Which we can "misuse" again to get a higher payload......

Bricklayer- officeworker- taxidriver - athlete- gardener- policeman -
etc. They all will develop their work-related problems and injuries,
mostly on their back, legs,knees,feet (and beer-belly), that doesn´t
make them much different from us! (including the beer-belly!)

At the end of the day it is just the adranaline rush and the
fullfillment that you get from performing your shots, the responsibility
that you get and feel on your shoulders and it makes the rig fly LIGHT!
Even if that means that your assistant has to help you getting into the
car at the wrap....... (which happened to me one time).

You mention something about the length of the operator. That could be of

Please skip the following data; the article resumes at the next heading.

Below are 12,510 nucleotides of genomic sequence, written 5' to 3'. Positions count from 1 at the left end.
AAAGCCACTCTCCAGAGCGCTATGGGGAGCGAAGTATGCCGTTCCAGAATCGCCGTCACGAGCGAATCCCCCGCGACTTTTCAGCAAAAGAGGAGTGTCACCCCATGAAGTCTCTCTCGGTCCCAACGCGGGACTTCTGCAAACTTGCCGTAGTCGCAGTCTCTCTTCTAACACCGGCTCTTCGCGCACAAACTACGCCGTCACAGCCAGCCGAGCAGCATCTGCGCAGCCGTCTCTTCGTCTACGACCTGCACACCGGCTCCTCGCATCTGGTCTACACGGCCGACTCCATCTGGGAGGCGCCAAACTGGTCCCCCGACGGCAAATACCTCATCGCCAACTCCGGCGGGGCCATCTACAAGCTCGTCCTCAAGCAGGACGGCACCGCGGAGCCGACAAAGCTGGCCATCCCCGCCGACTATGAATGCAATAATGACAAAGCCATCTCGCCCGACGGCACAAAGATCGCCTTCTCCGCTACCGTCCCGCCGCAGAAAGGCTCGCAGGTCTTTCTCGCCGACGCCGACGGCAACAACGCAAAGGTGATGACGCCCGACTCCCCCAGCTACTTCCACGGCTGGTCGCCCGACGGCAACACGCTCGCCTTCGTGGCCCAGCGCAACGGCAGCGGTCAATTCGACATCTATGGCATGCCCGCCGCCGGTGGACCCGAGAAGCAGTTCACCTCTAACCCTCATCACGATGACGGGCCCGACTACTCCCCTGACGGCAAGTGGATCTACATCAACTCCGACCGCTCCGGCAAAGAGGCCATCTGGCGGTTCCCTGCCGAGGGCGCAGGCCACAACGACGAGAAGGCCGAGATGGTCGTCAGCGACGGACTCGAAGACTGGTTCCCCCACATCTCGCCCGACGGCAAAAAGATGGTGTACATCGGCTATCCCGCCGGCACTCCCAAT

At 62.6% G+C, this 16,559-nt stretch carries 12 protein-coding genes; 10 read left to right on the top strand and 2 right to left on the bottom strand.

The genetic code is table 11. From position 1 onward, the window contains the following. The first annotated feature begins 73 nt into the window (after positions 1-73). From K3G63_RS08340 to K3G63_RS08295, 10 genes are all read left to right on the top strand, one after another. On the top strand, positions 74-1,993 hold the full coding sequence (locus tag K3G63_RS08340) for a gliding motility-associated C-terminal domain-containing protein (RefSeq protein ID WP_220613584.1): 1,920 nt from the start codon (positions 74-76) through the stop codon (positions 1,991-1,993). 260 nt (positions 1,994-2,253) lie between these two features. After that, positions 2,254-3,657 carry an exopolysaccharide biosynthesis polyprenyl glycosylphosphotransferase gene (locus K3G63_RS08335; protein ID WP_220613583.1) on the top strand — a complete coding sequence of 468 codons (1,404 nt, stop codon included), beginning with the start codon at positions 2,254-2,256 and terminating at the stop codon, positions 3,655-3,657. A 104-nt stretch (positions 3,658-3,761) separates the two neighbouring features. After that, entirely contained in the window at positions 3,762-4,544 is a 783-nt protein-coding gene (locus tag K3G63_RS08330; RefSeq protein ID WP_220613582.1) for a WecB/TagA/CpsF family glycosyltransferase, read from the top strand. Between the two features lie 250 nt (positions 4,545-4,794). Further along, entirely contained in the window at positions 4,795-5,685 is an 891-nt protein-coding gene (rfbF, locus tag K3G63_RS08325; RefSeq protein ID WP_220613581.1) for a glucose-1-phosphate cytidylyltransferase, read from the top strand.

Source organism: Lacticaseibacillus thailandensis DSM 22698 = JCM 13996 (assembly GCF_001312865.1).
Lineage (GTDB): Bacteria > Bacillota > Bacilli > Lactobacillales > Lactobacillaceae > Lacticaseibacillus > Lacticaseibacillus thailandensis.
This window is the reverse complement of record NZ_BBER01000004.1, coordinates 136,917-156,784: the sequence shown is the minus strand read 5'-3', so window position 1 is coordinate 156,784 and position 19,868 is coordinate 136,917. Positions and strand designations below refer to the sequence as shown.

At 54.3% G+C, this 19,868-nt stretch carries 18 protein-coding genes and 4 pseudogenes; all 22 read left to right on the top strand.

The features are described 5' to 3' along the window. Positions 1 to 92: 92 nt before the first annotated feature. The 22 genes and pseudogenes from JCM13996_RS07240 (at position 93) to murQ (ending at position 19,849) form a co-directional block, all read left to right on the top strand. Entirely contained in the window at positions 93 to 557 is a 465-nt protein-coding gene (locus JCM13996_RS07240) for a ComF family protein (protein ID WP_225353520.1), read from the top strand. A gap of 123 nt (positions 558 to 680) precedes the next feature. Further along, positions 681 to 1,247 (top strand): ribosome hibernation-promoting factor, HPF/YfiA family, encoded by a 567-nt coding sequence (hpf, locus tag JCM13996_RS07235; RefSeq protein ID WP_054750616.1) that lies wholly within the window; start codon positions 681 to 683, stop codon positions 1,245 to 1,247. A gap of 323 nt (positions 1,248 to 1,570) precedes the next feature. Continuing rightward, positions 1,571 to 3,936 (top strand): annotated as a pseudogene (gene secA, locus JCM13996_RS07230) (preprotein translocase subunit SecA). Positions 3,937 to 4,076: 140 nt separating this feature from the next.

influence, in every society or race or people, the people who do the
heaviest work are mostly the shortest! The LONG and TALL
people are often the MANAGERS who give orders to the shorties. So
you might make your own conclusions here....

Oh, and about the maximum time an operator can wear it, that is so
personal and related to the situation. How many square meters/foot can a bricklayer put down before he has to rest? The job must be done
and it is up to you to develop the best and fastest and most convenient
way. I know that the mentioned 30 minutes at a time is about my maximum,
but certainly not with a BL4 Evolution!

Just try to stay in shape with regular sports, fitness and moderate intake of food and drinks and you should be able to out-live most of those other jobs (and more) that I mentioned.

Rob van Gelder
  • 0

#10 David George Ellis